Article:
Study: Parents purchase frozen dinners for convenience
Previous studies showed a link between purchasing frozen dinners and the desire to save time, but researchers also found a link between parents working more hours per week and choosing to purchase pre-packaged, processed meals.
Processed foods are said to be higher in calories, sugar, sodium and saturated fat than natural foods, but pre-packaged, processed meals remain a popular choice for many consumers because they reduce the energy, time and cooking skills needed to prepare food. That’s why researchers from the University of Minnesota, Minneapolis, and Duke University, Durham, N.C., examined reasons why parents purchase pre-packaged, processed foods.
Although the majority (57%) of parents surveyed identified time savings as a reason for purchasing frozen dinners, results from the study, "Reasons Parents Buy Prepackaged Processed Meals: It Is More Complicated Than 'I Dont Have Time,'" were more complex. With data from the HOME Plus randomized controlled trial, researchers used a psychosocial survey to assess the motivation of parents in buying pre-packaged, processed foods. Nearly half (49%) of parents reported buying ready meals because their families really liked the meals, one third chose processed foods because children could help prepare them and more than one quarter (27%) preferred the cost savings of frozen dinners.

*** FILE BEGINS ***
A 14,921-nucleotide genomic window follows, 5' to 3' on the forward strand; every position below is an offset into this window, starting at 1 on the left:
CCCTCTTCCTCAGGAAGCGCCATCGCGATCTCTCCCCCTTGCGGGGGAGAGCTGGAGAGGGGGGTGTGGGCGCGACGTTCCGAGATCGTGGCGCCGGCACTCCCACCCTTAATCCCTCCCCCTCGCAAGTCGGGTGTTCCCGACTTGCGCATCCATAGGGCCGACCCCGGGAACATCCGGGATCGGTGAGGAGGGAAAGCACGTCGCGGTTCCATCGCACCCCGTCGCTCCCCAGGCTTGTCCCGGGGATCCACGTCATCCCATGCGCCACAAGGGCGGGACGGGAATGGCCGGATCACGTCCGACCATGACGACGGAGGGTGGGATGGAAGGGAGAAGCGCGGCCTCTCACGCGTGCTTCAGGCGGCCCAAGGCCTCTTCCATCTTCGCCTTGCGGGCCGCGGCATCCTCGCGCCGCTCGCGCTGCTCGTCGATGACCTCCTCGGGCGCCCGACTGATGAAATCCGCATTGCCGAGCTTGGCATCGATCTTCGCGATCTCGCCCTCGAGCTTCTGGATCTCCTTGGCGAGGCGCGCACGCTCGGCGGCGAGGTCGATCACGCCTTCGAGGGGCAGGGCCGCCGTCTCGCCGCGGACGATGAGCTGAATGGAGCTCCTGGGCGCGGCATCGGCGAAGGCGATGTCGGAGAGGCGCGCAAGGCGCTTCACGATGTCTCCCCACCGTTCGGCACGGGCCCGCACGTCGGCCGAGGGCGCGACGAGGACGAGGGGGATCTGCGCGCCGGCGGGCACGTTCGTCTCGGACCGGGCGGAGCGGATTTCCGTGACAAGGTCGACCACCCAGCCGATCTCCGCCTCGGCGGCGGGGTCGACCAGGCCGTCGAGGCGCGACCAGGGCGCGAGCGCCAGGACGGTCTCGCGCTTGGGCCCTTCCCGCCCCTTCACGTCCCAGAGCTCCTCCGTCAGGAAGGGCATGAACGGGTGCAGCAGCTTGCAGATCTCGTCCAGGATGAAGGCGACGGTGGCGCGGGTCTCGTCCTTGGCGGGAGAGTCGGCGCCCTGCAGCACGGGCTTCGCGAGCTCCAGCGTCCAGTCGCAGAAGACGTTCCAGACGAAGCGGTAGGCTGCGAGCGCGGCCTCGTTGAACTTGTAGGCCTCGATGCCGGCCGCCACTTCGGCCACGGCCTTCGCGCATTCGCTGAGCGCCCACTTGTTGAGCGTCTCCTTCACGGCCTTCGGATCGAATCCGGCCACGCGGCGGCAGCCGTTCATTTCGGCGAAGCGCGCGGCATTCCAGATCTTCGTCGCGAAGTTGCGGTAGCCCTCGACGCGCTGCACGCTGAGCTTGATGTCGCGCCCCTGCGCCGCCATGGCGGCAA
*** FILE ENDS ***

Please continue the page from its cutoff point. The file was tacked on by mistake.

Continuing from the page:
“Because of the convenience and marketing of pre-packaged, processed meals, it is not entirely surprising that most parents buy frozen dinners to save time on preparation,” says Melissa Horning, lead author.
Previous studies showed a link between purchasing frozen dinners and the desire to save time, but researchers also found a link between parents working more hours per week and choosing to purchase pre-packaged, processed meals. Likewise, indicating any reason for purchasing frozen dinners other than “they are easy for my child to prepare” was linked to parents have lower cooking self-efficacy and meal-planning ability.
The results of this study raise some concerns, namely that choosing pre-packaged, processed meals was linked to less fruit and vegetable availability, greater availability of less nutritious foods and lower cooking self-efficacy and meal-planning skills. The researchers suggest that future studies address these concerns.
“If parents are not confident in their ability to cook pre-packaged [foods], processed meals are an appealing, but less nutritious option,” Horning says. “Parental attributes of self-efficacy for cooking healthful meals and meal-planning ability are modifiable, and new research should confirm our findings and explore interventions to enhance parents' skills and abilities.”